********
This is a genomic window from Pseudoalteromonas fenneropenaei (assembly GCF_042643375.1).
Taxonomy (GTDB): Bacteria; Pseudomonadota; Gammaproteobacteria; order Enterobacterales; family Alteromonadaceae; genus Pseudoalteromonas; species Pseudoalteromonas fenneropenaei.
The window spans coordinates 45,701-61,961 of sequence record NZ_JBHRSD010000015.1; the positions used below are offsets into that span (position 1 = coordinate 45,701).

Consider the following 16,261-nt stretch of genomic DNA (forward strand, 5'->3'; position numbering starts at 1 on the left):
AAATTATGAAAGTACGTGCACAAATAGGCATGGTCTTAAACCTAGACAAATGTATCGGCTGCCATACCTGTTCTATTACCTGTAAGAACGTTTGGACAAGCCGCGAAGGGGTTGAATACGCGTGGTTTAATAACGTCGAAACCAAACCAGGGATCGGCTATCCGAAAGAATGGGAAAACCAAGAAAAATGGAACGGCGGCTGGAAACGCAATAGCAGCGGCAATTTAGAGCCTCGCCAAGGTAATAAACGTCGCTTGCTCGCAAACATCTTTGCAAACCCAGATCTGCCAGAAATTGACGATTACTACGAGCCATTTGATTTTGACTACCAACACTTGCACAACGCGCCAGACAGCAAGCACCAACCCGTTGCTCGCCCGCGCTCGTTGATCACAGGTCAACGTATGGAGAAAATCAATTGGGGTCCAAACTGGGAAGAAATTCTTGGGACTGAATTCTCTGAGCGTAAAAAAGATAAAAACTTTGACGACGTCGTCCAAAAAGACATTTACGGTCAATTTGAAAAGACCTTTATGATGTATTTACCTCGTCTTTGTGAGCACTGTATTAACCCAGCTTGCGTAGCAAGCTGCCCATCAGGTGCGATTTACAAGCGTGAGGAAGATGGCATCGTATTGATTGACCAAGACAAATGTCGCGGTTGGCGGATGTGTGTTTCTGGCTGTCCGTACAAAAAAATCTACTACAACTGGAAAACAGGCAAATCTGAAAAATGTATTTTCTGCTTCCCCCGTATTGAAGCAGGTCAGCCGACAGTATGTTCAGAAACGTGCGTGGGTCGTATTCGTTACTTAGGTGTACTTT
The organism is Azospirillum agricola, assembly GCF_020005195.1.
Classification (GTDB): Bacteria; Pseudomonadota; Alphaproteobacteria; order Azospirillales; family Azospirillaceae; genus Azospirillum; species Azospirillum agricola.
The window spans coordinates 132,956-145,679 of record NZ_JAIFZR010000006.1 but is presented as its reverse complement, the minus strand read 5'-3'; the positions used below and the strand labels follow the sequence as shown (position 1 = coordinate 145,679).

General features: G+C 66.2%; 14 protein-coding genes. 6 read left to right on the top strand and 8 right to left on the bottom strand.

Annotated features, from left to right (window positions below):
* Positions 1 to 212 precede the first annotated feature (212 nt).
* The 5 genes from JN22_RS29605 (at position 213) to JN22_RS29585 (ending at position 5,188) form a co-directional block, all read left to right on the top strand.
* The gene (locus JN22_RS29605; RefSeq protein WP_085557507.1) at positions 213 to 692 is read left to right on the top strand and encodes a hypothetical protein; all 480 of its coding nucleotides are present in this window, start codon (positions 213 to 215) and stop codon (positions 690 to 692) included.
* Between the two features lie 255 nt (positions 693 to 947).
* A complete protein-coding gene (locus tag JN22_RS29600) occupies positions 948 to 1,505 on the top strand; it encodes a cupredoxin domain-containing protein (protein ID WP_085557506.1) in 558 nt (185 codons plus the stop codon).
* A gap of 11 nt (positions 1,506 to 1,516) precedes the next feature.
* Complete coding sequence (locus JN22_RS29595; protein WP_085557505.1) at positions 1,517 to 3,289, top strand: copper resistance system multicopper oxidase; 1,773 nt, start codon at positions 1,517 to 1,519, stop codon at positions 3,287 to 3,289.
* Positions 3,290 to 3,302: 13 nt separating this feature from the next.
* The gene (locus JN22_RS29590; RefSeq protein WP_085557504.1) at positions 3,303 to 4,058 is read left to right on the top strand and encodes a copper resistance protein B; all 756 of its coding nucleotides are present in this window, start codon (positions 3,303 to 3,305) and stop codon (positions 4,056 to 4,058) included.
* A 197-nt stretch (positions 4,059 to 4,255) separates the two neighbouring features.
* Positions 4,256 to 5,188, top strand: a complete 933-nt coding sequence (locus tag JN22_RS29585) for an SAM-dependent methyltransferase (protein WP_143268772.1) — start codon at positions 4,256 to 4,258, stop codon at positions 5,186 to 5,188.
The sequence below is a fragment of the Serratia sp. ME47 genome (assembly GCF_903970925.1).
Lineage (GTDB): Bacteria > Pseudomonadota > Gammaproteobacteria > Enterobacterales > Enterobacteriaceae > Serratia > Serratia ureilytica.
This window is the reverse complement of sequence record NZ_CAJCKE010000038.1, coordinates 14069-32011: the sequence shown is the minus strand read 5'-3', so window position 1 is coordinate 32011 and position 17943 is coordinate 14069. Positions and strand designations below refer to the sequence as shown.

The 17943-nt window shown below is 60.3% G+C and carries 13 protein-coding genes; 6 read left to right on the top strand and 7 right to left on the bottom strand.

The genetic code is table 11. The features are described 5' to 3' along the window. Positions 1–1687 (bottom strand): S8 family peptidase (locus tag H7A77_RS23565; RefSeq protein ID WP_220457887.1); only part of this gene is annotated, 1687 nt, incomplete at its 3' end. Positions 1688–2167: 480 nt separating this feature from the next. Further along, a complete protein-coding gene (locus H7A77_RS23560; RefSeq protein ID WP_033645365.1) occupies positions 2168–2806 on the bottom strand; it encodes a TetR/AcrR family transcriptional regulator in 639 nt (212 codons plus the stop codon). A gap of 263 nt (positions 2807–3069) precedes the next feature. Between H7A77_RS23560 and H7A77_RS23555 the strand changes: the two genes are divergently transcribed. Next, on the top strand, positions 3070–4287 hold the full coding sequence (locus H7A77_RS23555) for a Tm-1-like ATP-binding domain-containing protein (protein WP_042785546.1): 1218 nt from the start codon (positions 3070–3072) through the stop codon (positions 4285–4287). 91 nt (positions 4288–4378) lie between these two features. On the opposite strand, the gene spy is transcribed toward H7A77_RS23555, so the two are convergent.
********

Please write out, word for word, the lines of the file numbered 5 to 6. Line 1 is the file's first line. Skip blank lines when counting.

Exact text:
AAATTATGAAAGTACGTGCACAAATAGGCATGGTCTTAAACCTAGACAAATGTATCGGCTGCCATACCTGTTCTATTACCTGTAAGAACGTTTGGACAAGCCGCGAAGGGGTTGAATACGCGTGGTTTAATAACGTCGAAACCAAACCAGGGATCGGCTATCCGAAAGAATGGGAAAACCAAGAAAAATGGAACGGCGGCTGGAAACGCAATAGCAGCGGCAATTTAGAGCCTCGCCAAGGTAATAAACGTCGCTTGCTCGCAAACATCTTTGCAAACCCAGATCTGCCAGAAATTGACGATTACTACGAGCCATTTGATTTTGACTACCAACACTTGCACAACGCGCCAGACAGCAAGCACCAACCCGTTGCTCGCCCGCGCTCGTTGATCACAGGTCAACGTATGGAGAAAATCAATTGGGGTCCAAACTGGGAAGAAATTCTTGGGACTGAATTCTCTGAGCGTAAAAAAGATAAAAACTTTGACGACGTCGTCCAAAAAGACATTTACGGTCAATTTGAAAAGACCTTTATGATGTATTTACCTCGTCTTTGTGAGCACTGTATTAACCCAGCTTGCGTAGCAAGCTGCCCATCAGGTGCGATTTACAAGCGTGAGGAAGATGGCATCGTATTGATTGACCAAGACAAATGTCGCGGTTGGCGGATGTGTGTTTCTGGCTGTCCGTACAAAAAAATCTACTACAACTGGAAAACAGGCAAATCTGAAAAATGTATTTTCTGCTTCCCCCGTATTGAAGCAGGTCAGCCGACAGTATGTTCAGAAACGTGCGTGGGTCGTATTCGTTACTTAGGTGTACTTT
The organism is Azospirillum agricola, assembly GCF_020005195.1.